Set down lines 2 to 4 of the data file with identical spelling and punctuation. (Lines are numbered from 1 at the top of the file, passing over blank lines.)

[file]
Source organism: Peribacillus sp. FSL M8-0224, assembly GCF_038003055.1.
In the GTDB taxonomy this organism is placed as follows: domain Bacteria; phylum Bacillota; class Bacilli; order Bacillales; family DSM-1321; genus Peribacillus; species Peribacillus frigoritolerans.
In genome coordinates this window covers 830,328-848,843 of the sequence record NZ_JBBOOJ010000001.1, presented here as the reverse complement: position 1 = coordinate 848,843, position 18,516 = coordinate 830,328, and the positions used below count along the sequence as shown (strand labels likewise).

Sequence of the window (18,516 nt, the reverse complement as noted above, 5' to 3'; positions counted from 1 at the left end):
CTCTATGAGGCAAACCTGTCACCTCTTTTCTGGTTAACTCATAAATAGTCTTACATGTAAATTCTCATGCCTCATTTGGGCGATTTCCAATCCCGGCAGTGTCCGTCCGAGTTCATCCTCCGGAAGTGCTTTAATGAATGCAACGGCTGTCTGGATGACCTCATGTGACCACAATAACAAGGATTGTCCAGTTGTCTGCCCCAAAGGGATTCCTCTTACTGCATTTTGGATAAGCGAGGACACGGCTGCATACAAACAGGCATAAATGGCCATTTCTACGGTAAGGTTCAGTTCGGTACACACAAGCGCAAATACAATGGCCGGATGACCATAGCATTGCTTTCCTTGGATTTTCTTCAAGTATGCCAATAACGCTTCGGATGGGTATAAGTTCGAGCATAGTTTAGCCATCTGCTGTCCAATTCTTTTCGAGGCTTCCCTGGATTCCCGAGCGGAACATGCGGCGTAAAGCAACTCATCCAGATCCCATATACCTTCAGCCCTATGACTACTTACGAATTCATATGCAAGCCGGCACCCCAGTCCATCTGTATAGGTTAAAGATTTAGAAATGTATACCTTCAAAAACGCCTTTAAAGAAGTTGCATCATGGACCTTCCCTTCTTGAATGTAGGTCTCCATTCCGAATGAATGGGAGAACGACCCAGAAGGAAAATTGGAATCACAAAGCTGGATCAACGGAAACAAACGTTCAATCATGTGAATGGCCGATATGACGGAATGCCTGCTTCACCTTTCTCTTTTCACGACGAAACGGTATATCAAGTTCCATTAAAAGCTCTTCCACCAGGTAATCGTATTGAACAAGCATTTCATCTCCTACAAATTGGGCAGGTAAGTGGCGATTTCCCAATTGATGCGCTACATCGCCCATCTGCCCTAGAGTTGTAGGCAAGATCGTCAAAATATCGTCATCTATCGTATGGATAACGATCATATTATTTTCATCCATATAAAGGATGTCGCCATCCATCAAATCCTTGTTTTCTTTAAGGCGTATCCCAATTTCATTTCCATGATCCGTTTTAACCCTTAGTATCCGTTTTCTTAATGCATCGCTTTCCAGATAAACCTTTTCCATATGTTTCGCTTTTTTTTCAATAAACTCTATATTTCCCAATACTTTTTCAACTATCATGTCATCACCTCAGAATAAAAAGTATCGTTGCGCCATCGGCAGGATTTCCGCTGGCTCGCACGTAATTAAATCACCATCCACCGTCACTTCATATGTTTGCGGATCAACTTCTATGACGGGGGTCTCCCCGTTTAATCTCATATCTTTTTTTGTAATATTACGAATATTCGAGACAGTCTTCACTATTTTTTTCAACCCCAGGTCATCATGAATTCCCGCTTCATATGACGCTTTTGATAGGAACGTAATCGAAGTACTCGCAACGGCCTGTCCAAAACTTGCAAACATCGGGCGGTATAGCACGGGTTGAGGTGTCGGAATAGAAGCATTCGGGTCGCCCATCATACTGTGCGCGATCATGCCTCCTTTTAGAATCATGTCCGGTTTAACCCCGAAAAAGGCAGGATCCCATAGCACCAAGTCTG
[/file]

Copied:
In the GTDB taxonomy this organism is placed as follows: domain Bacteria; phylum Bacillota; class Bacilli; order Bacillales; family DSM-1321; genus Peribacillus; species Peribacillus frigoritolerans.
In genome coordinates this window covers 830,328-848,843 of the sequence record NZ_JBBOOJ010000001.1, presented here as the reverse complement: position 1 = coordinate 848,843, position 18,516 = coordinate 830,328, and the positions used below count along the sequence as shown (strand labels likewise).

Sequence of the window (18,516 nt, the reverse complement as noted above, 5' to 3'; positions counted from 1 at the left end):